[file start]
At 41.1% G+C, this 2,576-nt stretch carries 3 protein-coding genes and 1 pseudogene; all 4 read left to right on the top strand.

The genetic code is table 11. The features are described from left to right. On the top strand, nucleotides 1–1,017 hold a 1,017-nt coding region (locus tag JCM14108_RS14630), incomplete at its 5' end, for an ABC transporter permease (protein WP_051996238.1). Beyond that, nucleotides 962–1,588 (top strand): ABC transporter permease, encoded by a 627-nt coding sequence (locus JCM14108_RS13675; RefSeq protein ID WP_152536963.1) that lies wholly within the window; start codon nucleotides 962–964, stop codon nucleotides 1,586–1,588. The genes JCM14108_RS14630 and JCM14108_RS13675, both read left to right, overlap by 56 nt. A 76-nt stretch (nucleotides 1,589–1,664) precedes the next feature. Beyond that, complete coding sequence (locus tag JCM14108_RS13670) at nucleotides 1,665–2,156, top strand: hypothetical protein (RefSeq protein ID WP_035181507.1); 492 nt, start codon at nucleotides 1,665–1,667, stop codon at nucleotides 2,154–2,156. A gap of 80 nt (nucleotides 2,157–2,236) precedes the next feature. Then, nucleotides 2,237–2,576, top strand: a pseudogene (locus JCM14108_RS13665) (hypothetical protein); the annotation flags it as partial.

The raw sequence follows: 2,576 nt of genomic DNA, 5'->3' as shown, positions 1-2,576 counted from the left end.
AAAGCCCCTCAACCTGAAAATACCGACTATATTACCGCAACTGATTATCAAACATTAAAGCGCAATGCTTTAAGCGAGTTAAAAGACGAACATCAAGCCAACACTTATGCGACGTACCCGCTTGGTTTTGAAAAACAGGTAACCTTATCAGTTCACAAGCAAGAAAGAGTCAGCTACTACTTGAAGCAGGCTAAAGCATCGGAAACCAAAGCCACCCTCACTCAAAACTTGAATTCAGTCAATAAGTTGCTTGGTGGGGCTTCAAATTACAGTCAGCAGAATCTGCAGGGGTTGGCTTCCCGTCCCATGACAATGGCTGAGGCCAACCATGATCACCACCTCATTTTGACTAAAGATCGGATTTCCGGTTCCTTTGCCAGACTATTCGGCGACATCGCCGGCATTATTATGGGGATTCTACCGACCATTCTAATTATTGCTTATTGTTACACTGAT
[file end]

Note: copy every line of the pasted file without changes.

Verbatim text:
At 41.1% G+C, this 2,576-nt stretch carries 3 protein-coding genes and 1 pseudogene; all 4 read left to right on the top strand.

The genetic code is table 11. The features are described from left to right. On the top strand, nucleotides 1–1,017 hold a 1,017-nt coding region (locus tag JCM14108_RS14630), incomplete at its 5' end, for an ABC transporter permease (protein WP_051996238.1). Beyond that, nucleotides 962–1,588 (top strand): ABC transporter permease, encoded by a 627-nt coding sequence (locus JCM14108_RS13675; RefSeq protein ID WP_152536963.1) that lies wholly within the window; start codon nucleotides 962–964, stop codon nucleotides 1,586–1,588. The genes JCM14108_RS14630 and JCM14108_RS13675, both read left to right, overlap by 56 nt. A 76-nt stretch (nucleotides 1,589–1,664) precedes the next feature. Beyond that, complete coding sequence (locus tag JCM14108_RS13670) at nucleotides 1,665–2,156, top strand: hypothetical protein (RefSeq protein ID WP_035181507.1); 492 nt, start codon at nucleotides 1,665–1,667, stop codon at nucleotides 2,154–2,156. A gap of 80 nt (nucleotides 2,157–2,236) precedes the next feature. Then, nucleotides 2,237–2,576, top strand: a pseudogene (locus JCM14108_RS13665) (hypothetical protein); the annotation flags it as partial.

The raw sequence follows: 2,576 nt of genomic DNA, 5'->3' as shown, positions 1-2,576 counted from the left end.
AAAGCCCCTCAACCTGAAAATACCGACTATATTACCGCAACTGATTATCAAACATTAAAGCGCAATGCTTTAAGCGAGTTAAAAGACGAACATCAAGCCAACACTTATGCGACGTACCCGCTTGGTTTTGAAAAACAGGTAACCTTATCAGTTCACAAGCAAGAAAGAGTCAGCTACTACTTGAAGCAGGCTAAAGCATCGGAAACCAAAGCCACCCTCACTCAAAACTTGAATTCAGTCAATAAGTTGCTTGGTGGGGCTTCAAATTACAGTCAGCAGAATCTGCAGGGGTTGGCTTCCCGTCCCATGACAATGGCTGAGGCCAACCATGATCACCACCTCATTTTGACTAAAGATCGGATTTCCGGTTCCTTTGCCAGACTATTCGGCGACATCGCCGGCATTATTATGGGGATTCTACCGACCATTCTAATTATTGCTTATTGTTACACTGAT